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Thirty Years Later

When I was 16, half way through my sophomore year of high school, we moved from Texas to Georgia. My school was 2 weeks into the new semester, most of which I had missed because first I had the flu then my mother had surgery. I attended only the last 2 days out of those 2 weeks.

All of my teachers, except the brand new Geometry teacher, sent me to my new school with all A’s. My new geometry teacher made me take a test I wasn’t prepared for which I failed and so she transferred me with a 50 in geometry. Yes, I earned that 50, but I had maintained a high B the entire prior semester, and if I had known about the test I would have studied for it and passed it.

Note that at this stage I’m in the top 5% of my graduating class.

When I got to my new high school, they were 2 weeks away from the end of their second trimester. I transferred in taking honors English, honors history, honors French 3, biology, geometry, dance, and something else I don’t recall.

They were writing closed 5-paragraph essays in English. I didn’t know how to do that.

In my French class they were speaking fluently, I was not. We had been studying the French Impressionist Movement in English.

In geometry they were seven chapters ahead of me. It might as well have been the entire book ahead of me.

Despite the fact that I was an out of state transfer, I was made to take all of the trimester finals when all of my classmates took them. I failed all of them.

I was told chin up! I had a chance to catch up and redeem myself and my grades in the final trimester of the year, but I was a 16 year old girl from Texas who didn’t fit in at her new school. They teased me about my accent. We weren’t rich so those kids didn’t think I was anything special or warranted attention. The racial divide was something boiling on the surface and I wasn’t accustomed to that tension. The school was old and felt like a prison. It was all shades of gray with bars everywhere. Some were nice and I did make some friends, but it was hard won. Mom cried every day for 6 months, the adjustment was that hard for her. I tried to just get by. I was somewhere I didn’t want to be, against a curriculum I couldn’t catch up to, overwhelmed, drowning, and the end result?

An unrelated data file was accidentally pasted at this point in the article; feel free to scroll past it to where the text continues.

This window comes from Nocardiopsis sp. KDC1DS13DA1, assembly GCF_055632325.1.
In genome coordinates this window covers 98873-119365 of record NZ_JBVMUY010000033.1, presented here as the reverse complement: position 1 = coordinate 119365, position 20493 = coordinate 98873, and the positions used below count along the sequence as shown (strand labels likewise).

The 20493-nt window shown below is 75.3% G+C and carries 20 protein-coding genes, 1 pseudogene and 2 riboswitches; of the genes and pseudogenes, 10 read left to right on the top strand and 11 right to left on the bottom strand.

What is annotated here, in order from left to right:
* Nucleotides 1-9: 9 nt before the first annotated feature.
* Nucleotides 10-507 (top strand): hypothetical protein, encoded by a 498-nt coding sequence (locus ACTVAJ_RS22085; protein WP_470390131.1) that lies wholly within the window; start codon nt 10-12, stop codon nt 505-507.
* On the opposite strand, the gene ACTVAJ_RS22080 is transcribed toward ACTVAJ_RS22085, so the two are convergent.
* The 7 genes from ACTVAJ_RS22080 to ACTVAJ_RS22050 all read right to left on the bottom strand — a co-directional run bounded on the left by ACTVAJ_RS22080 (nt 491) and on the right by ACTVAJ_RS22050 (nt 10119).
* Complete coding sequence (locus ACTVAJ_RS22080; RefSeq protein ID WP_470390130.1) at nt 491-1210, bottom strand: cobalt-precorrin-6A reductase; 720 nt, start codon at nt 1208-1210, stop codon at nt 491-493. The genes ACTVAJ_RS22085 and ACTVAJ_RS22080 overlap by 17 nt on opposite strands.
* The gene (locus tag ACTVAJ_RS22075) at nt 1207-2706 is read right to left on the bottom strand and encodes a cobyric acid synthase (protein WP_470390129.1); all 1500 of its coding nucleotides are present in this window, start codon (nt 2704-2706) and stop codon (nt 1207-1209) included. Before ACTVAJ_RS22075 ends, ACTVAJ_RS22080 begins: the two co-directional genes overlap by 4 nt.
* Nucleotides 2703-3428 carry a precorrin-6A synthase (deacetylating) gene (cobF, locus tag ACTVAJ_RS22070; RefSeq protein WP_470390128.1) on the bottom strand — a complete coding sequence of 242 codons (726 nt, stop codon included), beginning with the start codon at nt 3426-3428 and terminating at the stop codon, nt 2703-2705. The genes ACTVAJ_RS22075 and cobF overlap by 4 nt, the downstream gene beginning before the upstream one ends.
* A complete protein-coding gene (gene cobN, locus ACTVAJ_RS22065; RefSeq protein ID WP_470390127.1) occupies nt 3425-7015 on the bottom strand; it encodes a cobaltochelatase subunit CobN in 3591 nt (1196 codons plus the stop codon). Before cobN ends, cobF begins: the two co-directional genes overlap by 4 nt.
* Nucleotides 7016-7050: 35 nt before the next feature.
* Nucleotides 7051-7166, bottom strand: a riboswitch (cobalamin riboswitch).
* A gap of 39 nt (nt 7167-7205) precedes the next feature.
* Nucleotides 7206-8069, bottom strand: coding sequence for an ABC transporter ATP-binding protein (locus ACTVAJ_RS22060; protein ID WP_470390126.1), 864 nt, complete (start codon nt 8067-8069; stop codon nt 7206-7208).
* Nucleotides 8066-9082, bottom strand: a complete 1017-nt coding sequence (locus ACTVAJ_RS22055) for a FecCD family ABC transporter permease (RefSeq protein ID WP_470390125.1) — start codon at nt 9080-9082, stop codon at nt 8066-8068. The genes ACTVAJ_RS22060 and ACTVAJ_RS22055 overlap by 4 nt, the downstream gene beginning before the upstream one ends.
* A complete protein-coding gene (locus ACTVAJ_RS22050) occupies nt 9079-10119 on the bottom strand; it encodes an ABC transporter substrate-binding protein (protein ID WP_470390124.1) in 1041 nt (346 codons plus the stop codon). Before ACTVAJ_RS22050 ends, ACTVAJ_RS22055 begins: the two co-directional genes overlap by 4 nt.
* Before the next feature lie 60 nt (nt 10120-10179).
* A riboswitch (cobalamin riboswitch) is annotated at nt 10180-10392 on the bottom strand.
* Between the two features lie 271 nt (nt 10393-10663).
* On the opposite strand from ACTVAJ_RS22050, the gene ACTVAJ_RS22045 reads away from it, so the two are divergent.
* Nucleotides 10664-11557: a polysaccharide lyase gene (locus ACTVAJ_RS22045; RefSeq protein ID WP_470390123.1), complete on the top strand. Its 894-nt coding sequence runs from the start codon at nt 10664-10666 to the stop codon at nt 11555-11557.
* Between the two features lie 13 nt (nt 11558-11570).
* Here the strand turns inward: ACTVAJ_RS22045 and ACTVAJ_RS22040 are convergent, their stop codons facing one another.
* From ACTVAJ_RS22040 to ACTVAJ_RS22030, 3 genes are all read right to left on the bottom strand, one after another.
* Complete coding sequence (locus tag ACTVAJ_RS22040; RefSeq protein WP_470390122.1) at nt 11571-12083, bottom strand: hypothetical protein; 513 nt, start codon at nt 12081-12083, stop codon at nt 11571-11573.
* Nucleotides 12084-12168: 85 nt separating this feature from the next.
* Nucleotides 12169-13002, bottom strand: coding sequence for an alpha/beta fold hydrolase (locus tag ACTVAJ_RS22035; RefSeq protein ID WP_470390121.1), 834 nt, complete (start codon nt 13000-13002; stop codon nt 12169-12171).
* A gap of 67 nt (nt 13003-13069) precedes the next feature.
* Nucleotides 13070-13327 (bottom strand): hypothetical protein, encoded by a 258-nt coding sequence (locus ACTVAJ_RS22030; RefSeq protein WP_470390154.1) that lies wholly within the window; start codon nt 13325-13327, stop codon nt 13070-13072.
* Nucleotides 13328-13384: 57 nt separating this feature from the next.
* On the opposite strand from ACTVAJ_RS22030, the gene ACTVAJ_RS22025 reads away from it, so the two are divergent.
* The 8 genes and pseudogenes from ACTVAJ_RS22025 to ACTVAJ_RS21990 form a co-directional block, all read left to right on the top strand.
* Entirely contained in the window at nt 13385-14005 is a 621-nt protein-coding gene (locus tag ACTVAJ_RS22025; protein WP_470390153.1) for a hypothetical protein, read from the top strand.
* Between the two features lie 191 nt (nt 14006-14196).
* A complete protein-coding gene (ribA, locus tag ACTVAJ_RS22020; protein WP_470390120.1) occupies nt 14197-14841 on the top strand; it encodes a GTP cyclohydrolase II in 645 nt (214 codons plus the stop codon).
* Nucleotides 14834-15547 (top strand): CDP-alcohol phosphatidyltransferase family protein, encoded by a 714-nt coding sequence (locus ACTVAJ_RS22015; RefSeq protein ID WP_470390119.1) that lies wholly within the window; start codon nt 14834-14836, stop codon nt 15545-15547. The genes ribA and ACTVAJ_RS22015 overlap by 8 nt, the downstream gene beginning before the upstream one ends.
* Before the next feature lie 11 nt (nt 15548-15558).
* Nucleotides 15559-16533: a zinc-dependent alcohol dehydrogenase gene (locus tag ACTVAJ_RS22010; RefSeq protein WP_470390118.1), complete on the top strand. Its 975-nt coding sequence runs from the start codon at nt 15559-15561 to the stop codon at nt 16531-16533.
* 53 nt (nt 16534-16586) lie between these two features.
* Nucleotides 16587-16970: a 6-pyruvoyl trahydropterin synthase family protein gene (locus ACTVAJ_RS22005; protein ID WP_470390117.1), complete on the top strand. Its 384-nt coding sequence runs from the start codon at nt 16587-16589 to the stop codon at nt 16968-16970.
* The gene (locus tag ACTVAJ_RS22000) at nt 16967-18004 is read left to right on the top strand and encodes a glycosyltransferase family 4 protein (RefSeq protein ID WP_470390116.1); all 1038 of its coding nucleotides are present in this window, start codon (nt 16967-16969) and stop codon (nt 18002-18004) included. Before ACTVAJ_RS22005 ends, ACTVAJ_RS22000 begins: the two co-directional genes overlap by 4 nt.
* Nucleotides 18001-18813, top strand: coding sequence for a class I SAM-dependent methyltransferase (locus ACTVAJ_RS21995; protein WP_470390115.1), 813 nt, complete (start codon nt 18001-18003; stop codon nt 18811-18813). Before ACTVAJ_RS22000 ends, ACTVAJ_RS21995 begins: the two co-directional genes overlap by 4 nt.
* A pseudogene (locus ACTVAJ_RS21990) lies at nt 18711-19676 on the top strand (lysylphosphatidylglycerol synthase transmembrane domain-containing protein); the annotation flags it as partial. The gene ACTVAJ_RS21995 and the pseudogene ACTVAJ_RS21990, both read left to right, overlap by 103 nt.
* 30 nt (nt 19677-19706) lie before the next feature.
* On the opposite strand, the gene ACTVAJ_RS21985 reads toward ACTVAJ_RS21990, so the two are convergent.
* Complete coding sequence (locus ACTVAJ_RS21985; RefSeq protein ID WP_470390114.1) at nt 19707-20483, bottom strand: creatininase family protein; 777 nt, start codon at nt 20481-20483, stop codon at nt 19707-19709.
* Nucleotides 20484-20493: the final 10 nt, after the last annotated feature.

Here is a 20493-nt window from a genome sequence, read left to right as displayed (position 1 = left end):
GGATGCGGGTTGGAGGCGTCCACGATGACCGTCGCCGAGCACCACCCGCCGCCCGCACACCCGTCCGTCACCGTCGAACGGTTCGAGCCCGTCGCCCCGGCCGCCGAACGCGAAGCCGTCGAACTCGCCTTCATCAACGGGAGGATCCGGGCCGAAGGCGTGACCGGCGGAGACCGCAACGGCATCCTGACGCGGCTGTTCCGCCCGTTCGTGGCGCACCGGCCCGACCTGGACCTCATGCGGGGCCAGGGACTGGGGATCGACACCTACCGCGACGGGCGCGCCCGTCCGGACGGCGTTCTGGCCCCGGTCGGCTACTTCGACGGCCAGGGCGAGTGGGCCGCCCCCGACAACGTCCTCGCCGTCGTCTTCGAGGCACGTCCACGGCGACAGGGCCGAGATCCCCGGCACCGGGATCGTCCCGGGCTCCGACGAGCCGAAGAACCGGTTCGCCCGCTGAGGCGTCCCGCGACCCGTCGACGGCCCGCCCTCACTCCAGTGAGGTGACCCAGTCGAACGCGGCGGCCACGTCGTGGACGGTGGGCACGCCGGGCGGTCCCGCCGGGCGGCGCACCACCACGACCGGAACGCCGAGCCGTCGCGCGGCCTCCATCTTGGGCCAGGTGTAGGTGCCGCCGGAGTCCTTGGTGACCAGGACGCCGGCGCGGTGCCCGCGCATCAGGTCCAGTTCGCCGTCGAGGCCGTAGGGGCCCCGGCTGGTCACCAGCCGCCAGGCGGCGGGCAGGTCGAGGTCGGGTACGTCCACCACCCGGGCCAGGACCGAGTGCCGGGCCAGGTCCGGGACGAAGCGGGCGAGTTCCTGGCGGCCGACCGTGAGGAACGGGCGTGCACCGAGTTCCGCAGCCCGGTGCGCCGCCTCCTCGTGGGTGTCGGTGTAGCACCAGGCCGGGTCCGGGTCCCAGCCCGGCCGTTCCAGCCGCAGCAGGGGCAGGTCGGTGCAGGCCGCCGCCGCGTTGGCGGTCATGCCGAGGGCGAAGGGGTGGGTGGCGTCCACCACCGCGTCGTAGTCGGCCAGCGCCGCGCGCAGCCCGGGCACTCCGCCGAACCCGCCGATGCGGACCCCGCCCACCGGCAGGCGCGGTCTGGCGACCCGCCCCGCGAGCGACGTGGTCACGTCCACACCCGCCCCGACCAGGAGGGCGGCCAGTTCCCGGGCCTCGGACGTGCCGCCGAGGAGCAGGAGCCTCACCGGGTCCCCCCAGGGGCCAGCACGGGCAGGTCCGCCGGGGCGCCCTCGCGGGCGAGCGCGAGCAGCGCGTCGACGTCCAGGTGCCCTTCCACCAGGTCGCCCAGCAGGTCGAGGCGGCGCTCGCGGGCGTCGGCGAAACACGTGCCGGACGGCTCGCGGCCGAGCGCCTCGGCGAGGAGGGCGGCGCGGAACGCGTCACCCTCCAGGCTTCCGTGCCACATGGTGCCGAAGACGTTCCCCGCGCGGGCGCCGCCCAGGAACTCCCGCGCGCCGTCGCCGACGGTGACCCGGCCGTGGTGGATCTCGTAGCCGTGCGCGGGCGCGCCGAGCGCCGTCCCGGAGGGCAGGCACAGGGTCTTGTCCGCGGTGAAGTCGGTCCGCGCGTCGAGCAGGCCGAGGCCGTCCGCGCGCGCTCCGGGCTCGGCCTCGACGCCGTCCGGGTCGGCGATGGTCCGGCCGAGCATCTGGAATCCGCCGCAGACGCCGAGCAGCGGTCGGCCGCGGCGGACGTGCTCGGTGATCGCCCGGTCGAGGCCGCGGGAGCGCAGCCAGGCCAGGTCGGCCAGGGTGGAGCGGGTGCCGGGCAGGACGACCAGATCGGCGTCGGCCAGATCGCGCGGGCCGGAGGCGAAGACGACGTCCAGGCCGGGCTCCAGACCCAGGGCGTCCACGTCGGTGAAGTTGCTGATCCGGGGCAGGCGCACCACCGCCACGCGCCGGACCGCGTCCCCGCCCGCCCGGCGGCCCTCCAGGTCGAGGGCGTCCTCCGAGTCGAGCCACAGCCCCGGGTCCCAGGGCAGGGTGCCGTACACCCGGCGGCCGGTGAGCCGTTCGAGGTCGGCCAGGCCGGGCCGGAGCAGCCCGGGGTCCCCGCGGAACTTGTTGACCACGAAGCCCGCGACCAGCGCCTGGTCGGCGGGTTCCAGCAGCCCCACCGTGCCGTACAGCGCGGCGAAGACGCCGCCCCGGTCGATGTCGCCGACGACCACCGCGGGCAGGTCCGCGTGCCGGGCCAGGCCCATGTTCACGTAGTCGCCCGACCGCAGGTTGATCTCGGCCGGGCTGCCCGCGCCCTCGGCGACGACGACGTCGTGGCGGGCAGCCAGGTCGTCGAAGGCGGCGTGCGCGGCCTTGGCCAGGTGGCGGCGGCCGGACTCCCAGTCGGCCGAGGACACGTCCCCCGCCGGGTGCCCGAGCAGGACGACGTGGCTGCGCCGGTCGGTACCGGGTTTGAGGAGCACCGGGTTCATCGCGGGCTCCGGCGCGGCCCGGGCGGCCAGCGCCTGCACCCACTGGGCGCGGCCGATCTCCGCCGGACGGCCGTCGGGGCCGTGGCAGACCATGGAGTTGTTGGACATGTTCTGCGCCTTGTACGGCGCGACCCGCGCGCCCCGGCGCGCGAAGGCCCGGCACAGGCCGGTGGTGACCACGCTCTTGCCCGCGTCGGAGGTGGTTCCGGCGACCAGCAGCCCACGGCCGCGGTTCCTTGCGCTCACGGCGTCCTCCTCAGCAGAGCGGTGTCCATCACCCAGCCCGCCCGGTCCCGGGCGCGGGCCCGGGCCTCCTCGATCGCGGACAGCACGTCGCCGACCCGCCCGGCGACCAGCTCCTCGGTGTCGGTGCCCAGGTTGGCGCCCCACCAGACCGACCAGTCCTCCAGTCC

I failed all of the 3rd trimester finals too.

I ended the school year with more F’s than not. I had never made an F in my life, and now I had several. My parents were mortified. I sat bawling at their feet in the living room while they verbally and strongly expressed their displeasure at my academic performance.

I was now in the bottom 50% of my graduating class.

The following year I had to start over with geometry. I had to be dropped from everything that had been an honors class to regular classes. I never took French again since I had fulfilled the graduation requirement. My grades recovered, but I didn’t.

I’ve written before about the English teacher in Georgia who tortured me with the 5-paragraph closed essay until I got it, which took me almost up to the time that I left that school, but I did manage to master it.

Then half way through my junior year we moved back to Texas.

The decision was made, because of my academic performance prior to transferring, that I could be placed back in honors English and history. I had to return to the teacher who gave me an F in geometry for the final semester of the year, but I managed to survive her class. My grades rebounded to their pre-Georgia status, but I cared less. I frequently turned in homework late, and I got away with it. I was accused of cheating by my English teacher and all 4 of my school principals because I could write a 5-paragraph closed essay. Appalled, I asked for paper, pen and topic, which I was provided, and proceeded to write a perfect essay in front of them. The head principal read my paper and simply said, “you may return to class now.” I responded with, “I’m still telling my parents you accused me of cheating so you’ll be hearing from Mom tomorrow.”